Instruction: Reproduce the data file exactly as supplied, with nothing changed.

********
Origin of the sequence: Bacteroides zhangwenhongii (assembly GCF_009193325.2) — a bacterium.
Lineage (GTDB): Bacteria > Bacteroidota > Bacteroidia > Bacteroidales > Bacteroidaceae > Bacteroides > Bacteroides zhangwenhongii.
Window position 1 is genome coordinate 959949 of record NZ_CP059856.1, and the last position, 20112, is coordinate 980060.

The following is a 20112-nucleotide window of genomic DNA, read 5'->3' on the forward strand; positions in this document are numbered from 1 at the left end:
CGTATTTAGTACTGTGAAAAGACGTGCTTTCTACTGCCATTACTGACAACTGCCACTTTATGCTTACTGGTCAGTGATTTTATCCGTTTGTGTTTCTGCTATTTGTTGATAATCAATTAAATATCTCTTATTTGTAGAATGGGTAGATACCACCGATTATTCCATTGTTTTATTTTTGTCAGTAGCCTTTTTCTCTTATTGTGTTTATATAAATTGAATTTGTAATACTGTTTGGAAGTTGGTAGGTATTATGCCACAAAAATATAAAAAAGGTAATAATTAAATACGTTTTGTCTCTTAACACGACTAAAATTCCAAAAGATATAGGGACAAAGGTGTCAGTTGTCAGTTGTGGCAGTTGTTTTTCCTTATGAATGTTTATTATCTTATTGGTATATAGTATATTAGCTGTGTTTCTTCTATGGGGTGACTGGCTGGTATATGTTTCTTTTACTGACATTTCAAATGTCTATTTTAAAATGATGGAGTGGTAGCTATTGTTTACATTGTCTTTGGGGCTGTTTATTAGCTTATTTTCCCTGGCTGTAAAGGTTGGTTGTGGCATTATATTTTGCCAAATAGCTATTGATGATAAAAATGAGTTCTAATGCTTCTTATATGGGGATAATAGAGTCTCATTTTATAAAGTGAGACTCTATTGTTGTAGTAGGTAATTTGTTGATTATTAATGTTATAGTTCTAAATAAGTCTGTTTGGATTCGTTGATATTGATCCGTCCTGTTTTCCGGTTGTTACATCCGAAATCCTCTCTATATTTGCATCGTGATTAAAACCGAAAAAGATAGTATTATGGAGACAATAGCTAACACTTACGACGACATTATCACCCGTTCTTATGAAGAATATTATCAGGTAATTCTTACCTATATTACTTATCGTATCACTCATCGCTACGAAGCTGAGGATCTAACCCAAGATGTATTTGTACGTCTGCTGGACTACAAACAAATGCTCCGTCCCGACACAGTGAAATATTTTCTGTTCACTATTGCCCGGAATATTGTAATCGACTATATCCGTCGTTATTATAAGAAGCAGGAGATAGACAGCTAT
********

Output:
Origin of the sequence: Bacteroides zhangwenhongii (assembly GCF_009193325.2) — a bacterium.
Lineage (GTDB): Bacteria > Bacteroidota > Bacteroidia > Bacteroidales > Bacteroidaceae > Bacteroides > Bacteroides zhangwenhongii.
Window position 1 is genome coordinate 959949 of record NZ_CP059856.1, and the last position, 20112, is coordinate 980060.

The following is a 20112-nucleotide window of genomic DNA, read 5'->3' on the forward strand; positions in this document are numbered from 1 at the left end:
CGTATTTAGTACTGTGAAAAGACGTGCTTTCTACTGCCATTACTGACAACTGCCACTTTATGCTTACTGGTCAGTGATTTTATCCGTTTGTGTTTCTGCTATTTGTTGATAATCAATTAAATATCTCTTATTTGTAGAATGGGTAGATACCACCGATTATTCCATTGTTTTATTTTTGTCAGTAGCCTTTTTCTCTTATTGTGTTTATATAAATTGAATTTGTAATACTGTTTGGAAGTTGGTAGGTATTATGCCACAAAAATATAAAAAAGGTAATAATTAAATACGTTTTGTCTCTTAACACGACTAAAATTCCAAAAGATATAGGGACAAAGGTGTCAGTTGTCAGTTGTGGCAGTTGTTTTTCCTTATGAATGTTTATTATCTTATTGGTATATAGTATATTAGCTGTGTTTCTTCTATGGGGTGACTGGCTGGTATATGTTTCTTTTACTGACATTTCAAATGTCTATTTTAAAATGATGGAGTGGTAGCTATTGTTTACATTGTCTTTGGGGCTGTTTATTAGCTTATTTTCCCTGGCTGTAAAGGTTGGTTGTGGCATTATATTTTGCCAAATAGCTATTGATGATAAAAATGAGTTCTAATGCTTCTTATATGGGGATAATAGAGTCTCATTTTATAAAGTGAGACTCTATTGTTGTAGTAGGTAATTTGTTGATTATTAATGTTATAGTTCTAAATAAGTCTGTTTGGATTCGTTGATATTGATCCGTCCTGTTTTCCGGTTGTTACATCCGAAATCCTCTCTATATTTGCATCGTGATTAAAACCGAAAAAGATAGTATTATGGAGACAATAGCTAACACTTACGACGACATTATCACCCGTTCTTATGAAGAATATTATCAGGTAATTCTTACCTATATTACTTATCGTATCACTCATCGCTACGAAGCTGAGGATCTAACCCAAGATGTATTTGTACGTCTGCTGGACTACAAACAAATGCTCCGTCCCGACACAGTGAAATATTTTCTGTTCACTATTGCCCGGAATATTGTAATCGACTATATCCGTCGTTATTATAAGAAGCAGGAGATAGACAGCTAT